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DOC NYC festival returns with a focus on New York City documentaries

The festival, now in its ninth year, returns on Thursday at movie theaters around the city.

DOC NYC will screen "Last Stop Coney Island,"

DOC NYC will screen "Last Stop Coney Island," about photographer Harold Feinstein, who loved snapping images of ordinary New Yorkers. Photo Credit: Courtesy of DOC NYC

With more than 300 films and events, America’s largest documentary festival, DOC NYC, kicks off its ninth edition this Thursday.

Through Nov. 15, the fest will showcase 135 feature-length documentaries, including 42 world premieres, supplemented with the assemblage of more than 500 documentary filmmakers and special guests across locations in New York City, including the IFC Center, the SVA Theatre and Cinépolis Chelsea.

“We’re honored by the rising number of films making their world and U.S. premieres at DOC NYC for the festival’s ninth year,” said director of programming Basil Tsiokos in a news release. “We’re delighted to connect these films with the diverse and influential audience that comes together only in New York.” Tsiokos led the programming team in collaboration with artistic director Thom Powers.

The opening night will offer the  New York premiere of John Chester’s "The Biggest Little Farm," followed by a Q&A session with the filmmaker. The centerpiece presentation will be "Original Cast Album: Co-op," an episode from the upcoming season of IFC’s Documentary Now! series, accompanied by Seth Meyers.

Curated into 25 distinct sections, the festival this year includes five new categories — Series Showcase, Photography on Film, Portraits, In the System and True Love — that have been added as boosters to an already-rich collection.

New York-based photographer Harold Feinstein, who is acknowledged but underrecognized for his compelling photographs of Coney Island during the 1940s and 1950s, becomes a subject of interest in director Andy Dunn’s "Last Stop Coney Island."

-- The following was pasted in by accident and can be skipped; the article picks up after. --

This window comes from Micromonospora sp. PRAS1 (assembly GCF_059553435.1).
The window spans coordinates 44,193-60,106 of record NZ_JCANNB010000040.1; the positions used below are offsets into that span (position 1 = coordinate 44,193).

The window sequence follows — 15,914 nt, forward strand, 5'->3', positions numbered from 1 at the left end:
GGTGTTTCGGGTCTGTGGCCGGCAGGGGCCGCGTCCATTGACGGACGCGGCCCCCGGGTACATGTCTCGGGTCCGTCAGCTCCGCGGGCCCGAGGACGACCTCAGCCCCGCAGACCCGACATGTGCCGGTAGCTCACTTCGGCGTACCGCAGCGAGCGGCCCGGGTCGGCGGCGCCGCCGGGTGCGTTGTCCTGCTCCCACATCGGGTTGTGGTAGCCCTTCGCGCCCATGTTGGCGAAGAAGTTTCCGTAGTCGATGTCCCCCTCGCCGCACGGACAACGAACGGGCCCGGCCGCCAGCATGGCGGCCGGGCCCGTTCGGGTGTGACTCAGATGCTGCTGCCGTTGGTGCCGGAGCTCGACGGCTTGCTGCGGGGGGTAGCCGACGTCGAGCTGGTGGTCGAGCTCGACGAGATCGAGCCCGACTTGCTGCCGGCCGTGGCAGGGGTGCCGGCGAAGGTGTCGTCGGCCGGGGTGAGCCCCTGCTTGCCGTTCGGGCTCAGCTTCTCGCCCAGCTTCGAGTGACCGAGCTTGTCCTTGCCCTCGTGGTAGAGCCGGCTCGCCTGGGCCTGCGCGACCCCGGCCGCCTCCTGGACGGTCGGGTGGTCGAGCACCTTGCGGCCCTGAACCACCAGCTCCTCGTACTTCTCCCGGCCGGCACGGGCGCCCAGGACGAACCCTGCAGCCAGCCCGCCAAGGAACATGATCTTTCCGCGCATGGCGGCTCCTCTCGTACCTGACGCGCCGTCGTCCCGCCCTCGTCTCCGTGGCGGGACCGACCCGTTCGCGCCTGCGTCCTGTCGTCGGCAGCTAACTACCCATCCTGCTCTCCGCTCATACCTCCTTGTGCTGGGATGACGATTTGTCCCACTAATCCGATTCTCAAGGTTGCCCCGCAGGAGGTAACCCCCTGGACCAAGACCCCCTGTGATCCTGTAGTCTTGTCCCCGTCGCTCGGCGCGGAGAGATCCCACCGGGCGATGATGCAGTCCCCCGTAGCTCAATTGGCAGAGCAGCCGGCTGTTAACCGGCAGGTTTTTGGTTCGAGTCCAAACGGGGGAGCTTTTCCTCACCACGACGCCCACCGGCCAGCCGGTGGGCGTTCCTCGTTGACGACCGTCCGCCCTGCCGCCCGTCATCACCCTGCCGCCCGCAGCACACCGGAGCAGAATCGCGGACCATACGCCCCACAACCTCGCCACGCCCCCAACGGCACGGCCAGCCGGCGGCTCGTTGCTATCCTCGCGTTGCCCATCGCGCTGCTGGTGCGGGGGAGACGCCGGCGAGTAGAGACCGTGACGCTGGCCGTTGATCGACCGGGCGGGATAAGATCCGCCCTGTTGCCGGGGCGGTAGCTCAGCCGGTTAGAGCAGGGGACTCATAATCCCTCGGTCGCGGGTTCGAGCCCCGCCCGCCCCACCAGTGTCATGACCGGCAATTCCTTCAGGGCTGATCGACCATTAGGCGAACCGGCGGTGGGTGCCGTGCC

Metropolis, a juried competition section specifically dedicated to stories set in New York City, consists of seven films, including the world premiere of "Creating a Character: The Moni Yakim Legacy," a portrait of the Juilliard drama teacher responsible for training actresses such as Academy Award winners Meryl Streep and Viola Davis.

“These are films that will deepen your experience of the city and allow you to discover its many delightful characters,” Powers said .

Under the same section, "The World Before Your Feet" tells the extraordinary story of a man who gives up everything — including his job and apartment — in an attempt to cover every single block of New York City by foot.

Another notable world premiere, HBO’s "Breslin and Hamill: Deadline Artists," will be shown as the closing night film, accompanied by in-person visits of directors Jonathan Alter, John Block and Steve McCarthy. Jimmy Breslin and Pete Hamill, regarded as revolutionary figures of New York journalism in the latter half of the 20th century, are known for their enthusiastic advocacy for what others deem as mundane and their insightful  tackling of sensitive issues and significant events.

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